“Our results suggest that the whole effect of an intervention is more than the sum of its individual effects,” explains psychological scientist Joseph Powers of Stanford University, lead author on the study. “As a field, we’ve often focused on understanding and changing individual psychological processes, but these findings show that changing individual psychology can trigger important second-order effects with measurable benefits for everyone in the environment.”
To examine the potential emergent effects of educational interventions, Powers and colleagues analyzed data from two previous intervention studies conducted with 7th graders. Both studies involved a values affirmation exercise aimed at diminishing the threat of negative stereotypes related to African American students’ academic abilities.
The first study took place in 45 classrooms at the beginning of the school year. Participating students received a writing prompt from their teachers, who were not aware of the research hypothesis. The prompt instructed some students to write about their most important values, such as friends or artistic ability; these students were in the intervention group. Other students, assigned to the control group, received a prompt instructing them to write about their least important values. After about 15 minutes of writing, the students placed their responses in envelopes, which were collected by their teachers.
On average, about half of the students in each classroom participated in the study. Importantly, the students believed that the exercise was a typical writing assignment for class.
Previous research by members of this team found that writing about their most important values at the beginning of the year helped insulate students from negative stereotypes about their racial groups and thereby boosted the grades of African American students but not those of White students, as the researchers had predicted.
The new analyses by Powers and colleagues showed that individual student grades also improved just from being in classrooms with a greater proportion of African Americans who received the intervention. The results showed that the intervention effects didn’t just “spill over” to untreated students – rather, the classroom environment improved, and the improved environment benefited everyone in it. For example, White students who saw no direct effects from the intervention still benefitted from the improved classroom environment, and African American students who directly benefited from the initial intervention also received a second wave of benefits from the improved classroom environment.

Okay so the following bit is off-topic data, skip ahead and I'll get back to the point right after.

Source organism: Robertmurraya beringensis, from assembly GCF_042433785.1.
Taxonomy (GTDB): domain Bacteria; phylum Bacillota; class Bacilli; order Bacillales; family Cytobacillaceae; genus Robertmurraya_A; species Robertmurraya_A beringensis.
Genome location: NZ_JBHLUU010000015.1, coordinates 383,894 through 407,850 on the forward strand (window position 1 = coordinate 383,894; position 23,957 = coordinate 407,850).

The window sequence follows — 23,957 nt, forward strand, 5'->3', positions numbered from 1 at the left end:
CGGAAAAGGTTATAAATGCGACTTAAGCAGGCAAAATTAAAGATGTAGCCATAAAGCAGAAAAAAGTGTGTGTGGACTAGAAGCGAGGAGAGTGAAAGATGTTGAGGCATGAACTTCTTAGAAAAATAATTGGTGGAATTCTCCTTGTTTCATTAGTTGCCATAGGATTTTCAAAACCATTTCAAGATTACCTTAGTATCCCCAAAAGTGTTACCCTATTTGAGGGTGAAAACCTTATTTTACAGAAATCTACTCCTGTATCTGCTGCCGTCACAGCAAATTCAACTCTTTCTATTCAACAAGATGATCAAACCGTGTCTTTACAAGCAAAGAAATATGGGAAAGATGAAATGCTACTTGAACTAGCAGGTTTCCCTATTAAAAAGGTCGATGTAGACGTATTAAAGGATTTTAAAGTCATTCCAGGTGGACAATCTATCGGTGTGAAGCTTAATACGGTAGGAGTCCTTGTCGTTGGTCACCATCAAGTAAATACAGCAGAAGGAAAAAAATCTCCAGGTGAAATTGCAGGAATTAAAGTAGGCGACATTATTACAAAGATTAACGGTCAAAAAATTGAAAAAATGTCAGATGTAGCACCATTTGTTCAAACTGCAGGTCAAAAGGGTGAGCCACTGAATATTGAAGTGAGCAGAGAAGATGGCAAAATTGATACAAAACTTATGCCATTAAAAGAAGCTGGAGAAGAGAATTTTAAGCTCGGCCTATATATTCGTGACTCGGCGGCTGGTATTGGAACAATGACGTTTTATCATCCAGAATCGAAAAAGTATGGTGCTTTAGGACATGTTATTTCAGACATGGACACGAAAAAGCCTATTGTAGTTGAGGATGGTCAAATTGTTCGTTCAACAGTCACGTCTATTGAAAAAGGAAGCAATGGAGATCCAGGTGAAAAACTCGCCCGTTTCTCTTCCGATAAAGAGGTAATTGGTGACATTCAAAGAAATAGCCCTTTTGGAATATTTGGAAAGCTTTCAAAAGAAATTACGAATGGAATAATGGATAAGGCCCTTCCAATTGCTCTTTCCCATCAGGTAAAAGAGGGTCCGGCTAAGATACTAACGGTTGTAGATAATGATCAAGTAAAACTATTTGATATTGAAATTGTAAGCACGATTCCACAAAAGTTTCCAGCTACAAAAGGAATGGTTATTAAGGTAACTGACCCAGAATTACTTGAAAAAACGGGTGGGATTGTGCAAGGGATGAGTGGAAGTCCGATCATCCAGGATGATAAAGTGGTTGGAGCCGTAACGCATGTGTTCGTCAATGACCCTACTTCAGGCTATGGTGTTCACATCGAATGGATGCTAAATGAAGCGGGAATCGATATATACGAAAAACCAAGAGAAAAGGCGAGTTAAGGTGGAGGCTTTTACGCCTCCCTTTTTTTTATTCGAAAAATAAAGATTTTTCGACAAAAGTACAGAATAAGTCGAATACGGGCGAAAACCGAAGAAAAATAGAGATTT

Intriguingly, the boost appeared to be especially strong for low-performing students of all races. The data indicate that adding just two African American students to the intervention group in a typical classroom improved the classroom environment enough that low-performing students’ grades increased, on average, by a third of a letter grade from a C to a C+.
The second study, conducted with a separate group of 7th graders in 15 different classrooms, confirmed these findings. And further analyses revealed that the classroom improvement effect was not influenced by various individual- and classroom-level factors, including student race, student intervention condition, and teacher team, in either study.
The researchers were surprised by the strength of these emergent effects, which were as large as or even larger than the direct effects that triggered them:
“It really makes you wonder how often we underestimate the full impact of social interventions,” says Powers.
Powers and colleagues plan on exploring these effects further to investigate the mechanisms that drive these emergent effects and the conditions that may limit them. They posit that the intervention may lead to strong indirect effects by strengthening classroom norms of cooperation, order, and growth in ways that benefit all students in the class.
Study co-authors include Jonathan Cook of Pennsylvania State University, Valerie Purdie-Vaughns of Columbia University, Julio Garcia of Stanford University, Nancy Apfel of Yale University, and Geoffrey L. Cohen of Stanford University.
This research was primarily funded by grants from the National Science Foundation (Research and Evaluation on Education in Science and Engineering division Award ID 0723909), the Spencer Foundation (Award 200800068), the William T. Grant Foundation, and the Russell Sage Foundation (Award 87-08-02). Additional support was provided by the Nellie Mae Education Foundation and the Institute for Social and Policy Studies of Yale University.
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